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The Panmunjom flagpole, flying the flag of North Korea.
The Panmunjom flagpole, flying the flag of North Korea.
  • Peace Village
  • Propaganda Village
Kijong-dong is located in North Korea
Location in North Korea
Coordinates: 37°56′43″N 126°39′20″E / 37.9453°N 126.6556°E / 37.9453; 126.6556
Country North Korea
Special cityKaesŏng-T'ŭkpyŏlsi

Kijŏng-dong, Kijŏngdong, Kijŏng tong or Kaepoong is reportedly a Potemkin village in P'yŏnghwa-ri (Korean평화리; Hancha平和里),[1] Panmun-guyok,[a] Kaesong Special City, North Korea. It is situated in the North's half of the Korean Demilitarized Zone (DMZ).[2] Also known in North Korea as Peace Village (Korean평화촌; Hancha平和; MRp'yŏnghwach'on),[3] it has been widely referred to as 'Propaganda Village' (Korean선전마을; Hanja宣傳마을; RRseonjeon maeul) by those outside North Korea, especially in South Korean and Western media.[4][5][6][7][2]

Kijŏng-dong is one of two villages permitted to remain in the 4 km (2.5 mi) wide DMZ set up under the 1953 armistice during the Korean War;[6][8] the other is the South Korean village of Daeseong-dong,[8] 2.22 kilometers (1.38 mi) away.


The Panmunjom flagpole, the world's sixth-tallest, 160 m (525 ft) in height, flying a 270 kg (595 lb) flag of North Korea over Kijŏng-dong, near Panmunjom.
View of Kijŏng-dong

The North Korean government says the village contains a 200-family collective farm, serviced by a child care center, kindergarten, primary and secondary schools, and a hospital.[9] However, the South says the town is an uninhabited village built in the 1950s in a propaganda effort to encourage South Korean defection and to house the Democratic People's Republic of Korea (DPRK) soldiers manning the network of artillery positions, fortifications and underground marshalling bunkers that surround the border zone.[2][3][10][11]

The village features a number of brightly painted, poured-concrete multi-story buildings and apartments, many apparently wired for electricity. The town was oriented so that the bright blue roofs and white sides of the buildings next to the massive DPRK flag would be the most distinguishing features when viewed from across the border. Scrutiny with modern telescopic lenses, however, has led to the conclusion that the buildings are concrete shells lacking window glass or even interior rooms,[10][12] with building lights turned on and off at set times and empty sidewalks swept by caretakers in an effort to preserve the illusion of activity.[13]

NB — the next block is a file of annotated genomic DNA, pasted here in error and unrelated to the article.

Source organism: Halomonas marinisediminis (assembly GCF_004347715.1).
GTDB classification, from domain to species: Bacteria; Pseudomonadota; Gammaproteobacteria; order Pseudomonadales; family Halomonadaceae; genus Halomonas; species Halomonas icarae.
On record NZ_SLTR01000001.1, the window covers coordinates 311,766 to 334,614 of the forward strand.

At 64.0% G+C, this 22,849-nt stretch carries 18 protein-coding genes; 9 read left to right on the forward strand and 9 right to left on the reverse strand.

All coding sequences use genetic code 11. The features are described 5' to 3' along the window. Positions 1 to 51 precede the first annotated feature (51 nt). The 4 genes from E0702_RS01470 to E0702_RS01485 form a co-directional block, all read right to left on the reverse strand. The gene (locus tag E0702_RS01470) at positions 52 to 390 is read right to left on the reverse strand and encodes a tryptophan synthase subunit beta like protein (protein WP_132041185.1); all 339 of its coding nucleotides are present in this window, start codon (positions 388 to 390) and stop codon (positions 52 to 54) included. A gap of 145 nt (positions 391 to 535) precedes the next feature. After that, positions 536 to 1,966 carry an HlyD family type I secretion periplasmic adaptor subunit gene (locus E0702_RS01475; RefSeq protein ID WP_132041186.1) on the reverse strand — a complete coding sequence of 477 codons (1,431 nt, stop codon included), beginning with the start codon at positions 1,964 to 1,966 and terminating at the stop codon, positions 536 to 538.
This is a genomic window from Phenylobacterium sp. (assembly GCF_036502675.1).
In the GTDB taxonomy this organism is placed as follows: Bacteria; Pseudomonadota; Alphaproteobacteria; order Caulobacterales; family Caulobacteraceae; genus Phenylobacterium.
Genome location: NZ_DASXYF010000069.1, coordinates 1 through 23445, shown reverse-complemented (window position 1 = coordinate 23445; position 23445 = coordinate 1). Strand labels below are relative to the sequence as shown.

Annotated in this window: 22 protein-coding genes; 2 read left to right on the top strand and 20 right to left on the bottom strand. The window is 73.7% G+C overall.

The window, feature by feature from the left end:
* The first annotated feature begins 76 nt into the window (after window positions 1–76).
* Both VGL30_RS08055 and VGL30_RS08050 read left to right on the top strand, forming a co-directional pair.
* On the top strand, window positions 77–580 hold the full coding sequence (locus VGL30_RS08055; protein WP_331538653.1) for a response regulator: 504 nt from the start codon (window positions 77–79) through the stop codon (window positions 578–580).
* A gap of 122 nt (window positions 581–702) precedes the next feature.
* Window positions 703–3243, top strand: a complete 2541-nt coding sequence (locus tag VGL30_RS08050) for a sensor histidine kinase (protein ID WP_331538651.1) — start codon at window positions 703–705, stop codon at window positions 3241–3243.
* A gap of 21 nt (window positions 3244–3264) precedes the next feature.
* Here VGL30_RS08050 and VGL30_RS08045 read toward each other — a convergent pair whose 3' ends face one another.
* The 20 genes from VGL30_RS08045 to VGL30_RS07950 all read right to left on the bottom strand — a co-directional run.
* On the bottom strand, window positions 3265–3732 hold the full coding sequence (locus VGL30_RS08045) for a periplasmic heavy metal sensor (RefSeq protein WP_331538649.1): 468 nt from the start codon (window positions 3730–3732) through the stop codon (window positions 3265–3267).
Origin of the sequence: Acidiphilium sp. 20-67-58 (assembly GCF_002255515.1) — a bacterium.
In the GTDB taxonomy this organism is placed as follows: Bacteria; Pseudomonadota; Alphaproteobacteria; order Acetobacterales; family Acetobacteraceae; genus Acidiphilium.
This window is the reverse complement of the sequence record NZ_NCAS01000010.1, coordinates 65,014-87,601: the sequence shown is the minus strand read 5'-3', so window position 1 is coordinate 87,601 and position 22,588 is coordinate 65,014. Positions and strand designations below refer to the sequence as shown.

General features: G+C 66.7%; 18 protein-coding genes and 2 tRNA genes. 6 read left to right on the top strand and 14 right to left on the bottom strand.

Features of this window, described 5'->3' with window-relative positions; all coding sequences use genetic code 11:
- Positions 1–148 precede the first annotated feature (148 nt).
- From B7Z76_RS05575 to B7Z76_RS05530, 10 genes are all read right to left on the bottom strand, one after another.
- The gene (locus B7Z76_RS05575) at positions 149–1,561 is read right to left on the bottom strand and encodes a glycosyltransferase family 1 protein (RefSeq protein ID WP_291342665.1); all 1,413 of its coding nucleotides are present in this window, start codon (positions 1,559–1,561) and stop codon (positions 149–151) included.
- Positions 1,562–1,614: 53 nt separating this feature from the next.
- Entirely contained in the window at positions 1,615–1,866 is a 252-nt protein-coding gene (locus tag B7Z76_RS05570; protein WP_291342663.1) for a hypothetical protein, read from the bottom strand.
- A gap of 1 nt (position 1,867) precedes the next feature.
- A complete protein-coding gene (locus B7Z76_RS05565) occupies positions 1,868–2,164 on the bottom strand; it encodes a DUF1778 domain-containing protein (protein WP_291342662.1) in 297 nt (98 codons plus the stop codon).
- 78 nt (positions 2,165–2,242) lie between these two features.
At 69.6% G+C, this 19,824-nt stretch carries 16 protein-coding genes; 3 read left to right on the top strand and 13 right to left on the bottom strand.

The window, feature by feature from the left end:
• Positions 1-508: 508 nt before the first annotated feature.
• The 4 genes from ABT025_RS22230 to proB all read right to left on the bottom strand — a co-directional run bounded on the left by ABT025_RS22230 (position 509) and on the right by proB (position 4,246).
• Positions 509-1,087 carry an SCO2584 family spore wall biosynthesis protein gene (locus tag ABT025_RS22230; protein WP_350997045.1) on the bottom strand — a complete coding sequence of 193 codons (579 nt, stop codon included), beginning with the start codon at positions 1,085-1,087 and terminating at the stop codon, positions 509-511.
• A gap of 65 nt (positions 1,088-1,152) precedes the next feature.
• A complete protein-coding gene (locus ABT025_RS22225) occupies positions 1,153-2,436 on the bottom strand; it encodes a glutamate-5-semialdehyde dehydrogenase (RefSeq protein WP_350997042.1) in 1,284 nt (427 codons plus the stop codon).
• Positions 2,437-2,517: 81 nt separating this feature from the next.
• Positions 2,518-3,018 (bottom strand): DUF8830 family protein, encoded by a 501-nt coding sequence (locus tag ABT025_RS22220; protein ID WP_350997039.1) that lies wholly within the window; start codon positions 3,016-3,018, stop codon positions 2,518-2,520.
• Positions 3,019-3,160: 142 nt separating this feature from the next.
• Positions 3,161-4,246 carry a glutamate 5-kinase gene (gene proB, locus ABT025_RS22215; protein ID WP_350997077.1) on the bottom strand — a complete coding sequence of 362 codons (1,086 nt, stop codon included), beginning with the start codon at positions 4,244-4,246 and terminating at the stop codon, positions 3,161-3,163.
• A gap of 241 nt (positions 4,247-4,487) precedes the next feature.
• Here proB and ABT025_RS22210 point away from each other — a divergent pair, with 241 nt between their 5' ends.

The village is surrounded by extensive cultivated fields, clearly visible to visitors to the North Korean side of the DMZ.


In the 1980s, the South Korean government built a 100 m (328 ft) tall flagpole with a 130-kilogram (287 lb) flag of South Korea in Daeseong-dong[10] (37°56′30.24″N 126°40′48.07″E / 37.9417333°N 126.6800194°E / 37.9417333; 126.6800194).

The North Korean government responded by building an even taller one, the Panmunjom flagpole, at 160 m (525 ft) with a 270 kg (595 lb) flag of North Korea in Kijŏng-dong, 1.2 km (0.7 mi) across the demarcation line from South Korea (37°56′42.99″N 126°39′18.78″E / 37.9452750°N 126.6552167°E / 37.9452750; 126.6552167), in what some have called the "flagpole war". For over a decade, the flagpole was the tallest in the world.[10] In 2010, the flagpole became the second-tallest flagpole in the world at the time, after the National Flag Square in Baku, Azerbaijan at 162 m (531 ft).[10][14][15] It is now the sixth-tallest flagpole in the world, and the tallest supported one.

Propaganda loudspeakers[edit]